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Application of EPR Spectroscopy in Studies of Soils from Destroyed Forests

  • Maria Jerzykiewicz
  • Gabriela Barančíková
  • Elżbieta Jamroz
  • Andrea Kałuża-Haładyn
Original Paper
  • 13 Downloads

Abstract

The presented results show that significant changes have taken place in the structure of the humic acids in the soils affected by forest destruction. Regardless of the cause of forest removal: clear-cutting, a wildfire or a windstorm, its effect on soil humic acids was the same. The elemental analysis and the spectroscopic data (UV–Vis, EPR) indicate a higher content of aliphatic moieties and hence a lower degree of humification (higher parameter g of the radicals) of the organic matter extracted from the affected plots in comparison with the reference ones. Due to the slowing down of the humification processes, the soil organic matter extracted from the spruce forest on the disturbed plots is not as stable as the one taken from the reference plots. The results prove that semiquinone radicals present in humic acids are suitable indicators for tracking changes in the humified matter in the organic and mineral layers of forest soil under different management regimes in disturbed areas. Principally, the EPR method is an appropriate instrument which, through the detailed quantitative and qualitative determination of semiquinone radicals, makes it possible to track changes in the inner chemical structure of humic acids.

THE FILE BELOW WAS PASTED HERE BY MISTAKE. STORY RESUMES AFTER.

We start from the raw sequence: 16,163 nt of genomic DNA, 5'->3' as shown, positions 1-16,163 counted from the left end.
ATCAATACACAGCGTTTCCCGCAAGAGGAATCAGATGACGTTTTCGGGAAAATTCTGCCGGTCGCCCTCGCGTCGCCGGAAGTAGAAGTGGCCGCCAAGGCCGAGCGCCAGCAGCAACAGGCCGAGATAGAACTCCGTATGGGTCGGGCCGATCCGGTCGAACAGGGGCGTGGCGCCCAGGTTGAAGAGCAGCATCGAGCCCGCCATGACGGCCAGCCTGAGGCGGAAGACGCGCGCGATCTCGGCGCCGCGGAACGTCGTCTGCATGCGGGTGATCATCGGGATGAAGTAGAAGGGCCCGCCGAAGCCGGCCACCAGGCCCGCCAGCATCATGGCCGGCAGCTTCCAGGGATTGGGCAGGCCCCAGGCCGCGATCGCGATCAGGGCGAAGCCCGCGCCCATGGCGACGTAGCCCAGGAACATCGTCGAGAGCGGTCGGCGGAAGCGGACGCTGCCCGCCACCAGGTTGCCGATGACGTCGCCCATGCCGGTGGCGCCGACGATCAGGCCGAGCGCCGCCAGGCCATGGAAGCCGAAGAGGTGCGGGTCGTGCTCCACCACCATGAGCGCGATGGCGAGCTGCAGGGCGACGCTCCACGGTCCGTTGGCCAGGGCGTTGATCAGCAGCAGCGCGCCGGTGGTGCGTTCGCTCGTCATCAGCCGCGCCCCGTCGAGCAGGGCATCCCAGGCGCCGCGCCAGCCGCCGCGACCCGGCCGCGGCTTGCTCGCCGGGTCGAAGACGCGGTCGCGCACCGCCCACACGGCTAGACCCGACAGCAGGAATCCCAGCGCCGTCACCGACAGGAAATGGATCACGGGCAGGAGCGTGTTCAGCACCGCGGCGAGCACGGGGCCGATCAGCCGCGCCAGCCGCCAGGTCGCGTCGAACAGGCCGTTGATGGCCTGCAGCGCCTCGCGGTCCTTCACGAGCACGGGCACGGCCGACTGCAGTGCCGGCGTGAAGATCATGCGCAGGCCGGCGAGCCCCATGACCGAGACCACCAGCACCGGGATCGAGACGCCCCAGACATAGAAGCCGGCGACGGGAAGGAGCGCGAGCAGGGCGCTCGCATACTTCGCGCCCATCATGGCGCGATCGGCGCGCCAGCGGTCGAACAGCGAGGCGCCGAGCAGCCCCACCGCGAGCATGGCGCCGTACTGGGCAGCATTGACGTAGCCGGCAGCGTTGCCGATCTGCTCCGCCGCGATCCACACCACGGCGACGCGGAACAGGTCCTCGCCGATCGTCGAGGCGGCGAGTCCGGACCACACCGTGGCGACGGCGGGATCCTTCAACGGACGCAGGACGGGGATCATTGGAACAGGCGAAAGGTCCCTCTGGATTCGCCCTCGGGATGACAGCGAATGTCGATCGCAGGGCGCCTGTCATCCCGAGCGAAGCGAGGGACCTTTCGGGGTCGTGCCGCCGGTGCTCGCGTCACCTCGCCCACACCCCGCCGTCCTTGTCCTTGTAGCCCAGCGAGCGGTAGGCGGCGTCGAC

Notes

Acknowledgements

We thank dr. Erika Gömöryová and her co-workers for samplning of forest soil in Tatra mountains. This work was supported by the Wrocław Centre of Biotechnology, the Leading National Research Centre (KNOW) programme for the years 2014–2018, and National Science Centre Poland (NCN) grant NN305 155937 and the Slovak Research and Development Agency under contract APVV-14-0087.

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Copyright information

© Springer-Verlag GmbH Austria, part of Springer Nature 2018

Authors and Affiliations

  • Maria Jerzykiewicz
    • 1
  • Gabriela Barančíková
    • 2
  • Elżbieta Jamroz
    • 3
  • Andrea Kałuża-Haładyn
    • 3
  1. 1.University of Wroclaw, Faculty of ChemistryWrocławPoland
  2. 2.Soil Science and Conservation Research InstitutePrešovSlovakia
  3. 3.Institute of Soil Science and Environmental ProtectionWroclaw University of Environmental and Life SciencesWrocławPoland

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